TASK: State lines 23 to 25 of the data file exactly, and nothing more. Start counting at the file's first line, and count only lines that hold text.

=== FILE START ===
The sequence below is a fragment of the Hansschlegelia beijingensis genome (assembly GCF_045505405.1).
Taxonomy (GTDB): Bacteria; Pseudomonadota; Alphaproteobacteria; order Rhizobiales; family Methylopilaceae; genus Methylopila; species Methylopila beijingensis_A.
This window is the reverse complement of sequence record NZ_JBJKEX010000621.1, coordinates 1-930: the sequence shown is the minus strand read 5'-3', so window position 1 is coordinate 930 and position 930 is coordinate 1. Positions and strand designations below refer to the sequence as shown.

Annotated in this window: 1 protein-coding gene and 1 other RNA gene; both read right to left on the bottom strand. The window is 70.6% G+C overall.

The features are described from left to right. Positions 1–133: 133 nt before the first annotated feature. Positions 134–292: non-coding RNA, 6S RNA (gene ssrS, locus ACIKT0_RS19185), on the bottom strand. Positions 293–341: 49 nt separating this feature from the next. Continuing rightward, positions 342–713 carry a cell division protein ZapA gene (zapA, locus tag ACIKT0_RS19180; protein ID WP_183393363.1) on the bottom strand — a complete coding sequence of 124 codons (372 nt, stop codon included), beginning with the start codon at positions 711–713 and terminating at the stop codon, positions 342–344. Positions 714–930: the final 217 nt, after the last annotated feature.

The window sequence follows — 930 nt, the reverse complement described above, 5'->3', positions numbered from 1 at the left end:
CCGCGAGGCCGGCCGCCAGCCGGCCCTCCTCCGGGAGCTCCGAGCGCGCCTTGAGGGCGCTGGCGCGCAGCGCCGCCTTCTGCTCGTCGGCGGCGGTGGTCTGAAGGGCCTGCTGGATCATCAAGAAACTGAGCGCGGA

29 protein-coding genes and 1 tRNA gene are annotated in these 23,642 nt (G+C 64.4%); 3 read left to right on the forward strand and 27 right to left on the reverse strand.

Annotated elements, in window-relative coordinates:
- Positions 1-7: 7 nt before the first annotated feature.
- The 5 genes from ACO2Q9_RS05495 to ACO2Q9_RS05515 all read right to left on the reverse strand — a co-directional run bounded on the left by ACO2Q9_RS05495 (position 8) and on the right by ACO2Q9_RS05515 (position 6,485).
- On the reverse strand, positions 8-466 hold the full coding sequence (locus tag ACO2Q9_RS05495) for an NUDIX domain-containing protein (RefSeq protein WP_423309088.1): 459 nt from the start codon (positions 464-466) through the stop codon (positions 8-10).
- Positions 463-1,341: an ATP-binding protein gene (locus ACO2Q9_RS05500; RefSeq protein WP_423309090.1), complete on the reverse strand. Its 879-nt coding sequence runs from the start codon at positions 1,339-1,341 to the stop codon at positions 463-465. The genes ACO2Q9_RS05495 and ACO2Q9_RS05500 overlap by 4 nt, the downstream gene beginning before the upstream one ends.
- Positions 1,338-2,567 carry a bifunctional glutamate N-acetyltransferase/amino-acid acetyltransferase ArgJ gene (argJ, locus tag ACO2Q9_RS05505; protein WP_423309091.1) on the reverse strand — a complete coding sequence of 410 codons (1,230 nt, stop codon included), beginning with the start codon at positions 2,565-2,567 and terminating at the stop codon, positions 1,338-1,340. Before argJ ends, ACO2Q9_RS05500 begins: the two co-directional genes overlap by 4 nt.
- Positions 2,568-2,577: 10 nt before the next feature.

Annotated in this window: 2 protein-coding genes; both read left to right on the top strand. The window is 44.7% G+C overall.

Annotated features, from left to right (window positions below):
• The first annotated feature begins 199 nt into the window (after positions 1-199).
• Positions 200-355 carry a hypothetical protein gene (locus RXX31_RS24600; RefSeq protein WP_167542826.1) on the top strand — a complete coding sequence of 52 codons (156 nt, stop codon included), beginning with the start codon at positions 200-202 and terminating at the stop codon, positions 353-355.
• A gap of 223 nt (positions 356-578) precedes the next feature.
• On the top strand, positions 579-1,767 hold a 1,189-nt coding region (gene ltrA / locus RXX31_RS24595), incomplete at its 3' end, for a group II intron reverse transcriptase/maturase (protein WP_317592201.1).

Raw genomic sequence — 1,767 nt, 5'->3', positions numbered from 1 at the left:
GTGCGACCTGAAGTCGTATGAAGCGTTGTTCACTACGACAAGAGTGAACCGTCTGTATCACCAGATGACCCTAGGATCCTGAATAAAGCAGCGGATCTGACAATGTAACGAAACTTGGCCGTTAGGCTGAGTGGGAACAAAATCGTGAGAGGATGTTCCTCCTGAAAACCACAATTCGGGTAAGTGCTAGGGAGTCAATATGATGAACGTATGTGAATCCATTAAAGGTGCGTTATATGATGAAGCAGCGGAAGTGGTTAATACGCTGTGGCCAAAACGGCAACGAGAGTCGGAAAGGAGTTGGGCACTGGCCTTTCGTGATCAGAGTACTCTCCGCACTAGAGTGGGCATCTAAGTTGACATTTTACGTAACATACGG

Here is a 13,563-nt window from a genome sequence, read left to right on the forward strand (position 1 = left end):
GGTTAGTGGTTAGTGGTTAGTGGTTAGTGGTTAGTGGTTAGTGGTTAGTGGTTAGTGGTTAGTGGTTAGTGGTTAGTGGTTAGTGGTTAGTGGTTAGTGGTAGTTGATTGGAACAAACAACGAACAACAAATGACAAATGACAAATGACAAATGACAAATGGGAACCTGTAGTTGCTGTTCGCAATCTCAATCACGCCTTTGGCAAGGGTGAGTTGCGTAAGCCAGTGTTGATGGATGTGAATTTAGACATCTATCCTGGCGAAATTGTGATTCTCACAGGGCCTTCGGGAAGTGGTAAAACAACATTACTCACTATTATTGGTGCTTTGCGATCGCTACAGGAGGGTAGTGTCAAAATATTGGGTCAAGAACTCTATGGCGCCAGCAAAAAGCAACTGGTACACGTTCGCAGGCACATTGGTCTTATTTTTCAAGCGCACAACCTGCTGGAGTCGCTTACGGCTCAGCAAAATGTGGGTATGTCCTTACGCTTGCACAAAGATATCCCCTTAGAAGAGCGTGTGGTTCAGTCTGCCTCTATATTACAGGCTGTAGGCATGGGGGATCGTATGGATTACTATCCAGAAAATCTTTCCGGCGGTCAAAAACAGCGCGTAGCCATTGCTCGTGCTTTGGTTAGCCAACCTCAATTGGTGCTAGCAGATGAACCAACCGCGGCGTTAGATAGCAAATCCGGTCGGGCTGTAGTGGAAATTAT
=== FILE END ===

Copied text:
GTGCGACCTGAAGTCGTATGAAGCGTTGTTCACTACGACAAGAGTGAACCGTCTGTATCACCAGATGACCCTAGGATCCTGAATAAAGCAGCGGATCTGACAATGTAACGAAACTTGGCCGTTAGGCTGAGTGGGAACAAAATCGTGAGAGGATGTTCCTCCTGAAAACCACAATTCGGGTAAGTGCTAGGGAGTCAATATGATGAACGTATGTGAATCCATTAAAGGTGCGTTATATGATGAAGCAGCGGAAGTGGTTAATACGCTGTGGCCAAAACGGCAACGAGAGTCGGAAAGGAGTTGGGCACTGGCCTTTCGTGATCAGAGTACTCTCCGCACTAGAGTGGGCATCTAAGTTGACATTTTACGTAACATACGG

Here is a 13,563-nt window from a genome sequence, read left to right on the forward strand (position 1 = left end):
GGTTAGTGGTTAGTGGTTAGTGGTTAGTGGTTAGTGGTTAGTGGTTAGTGGTTAGTGGTTAGTGGTTAGTGGTTAGTGGTTAGTGGTTAGTGGTTAGTGGTAGTTGATTGGAACAAACAACGAACAACAAATGACAAATGACAAATGACAAATGACAAATGGGAACCTGTAGTTGCTGTTCGCAATCTCAATCACGCCTTTGGCAAGGGTGAGTTGCGTAAGCCAGTGTTGATGGATGTGAATTTAGACATCTATCCTGGCGAAATTGTGATTCTCACAGGGCCTTCGGGAAGTGGTAAAACAACATTACTCACTATTATTGGTGCTTTGCGATCGCTACAGGAGGGTAGTGTCAAAATATTGGGTCAAGAACTCTATGGCGCCAGCAAAAAGCAACTGGTACACGTTCGCAGGCACATTGGTCTTATTTTTCAAGCGCACAACCTGCTGGAGTCGCTTACGGCTCAGCAAAATGTGGGTATGTCCTTACGCTTGCACAAAGATATCCCCTTAGAAGAGCGTGTGGTTCAGTCTGCCTCTATATTACAGGCTGTAGGCATGGGGGATCGTATGGATTACTATCCAGAAAATCTTTCCGGCGGTCAAAAACAGCGCGTAGCCATTGCTCGTGCTTTGGTTAGCCAACCTCAATTGGTGCTAGCAGATGAACCAACCGCGGCGTTAGATAGCAAATCCGGTCGGGCTGTAGTGGAAATTAT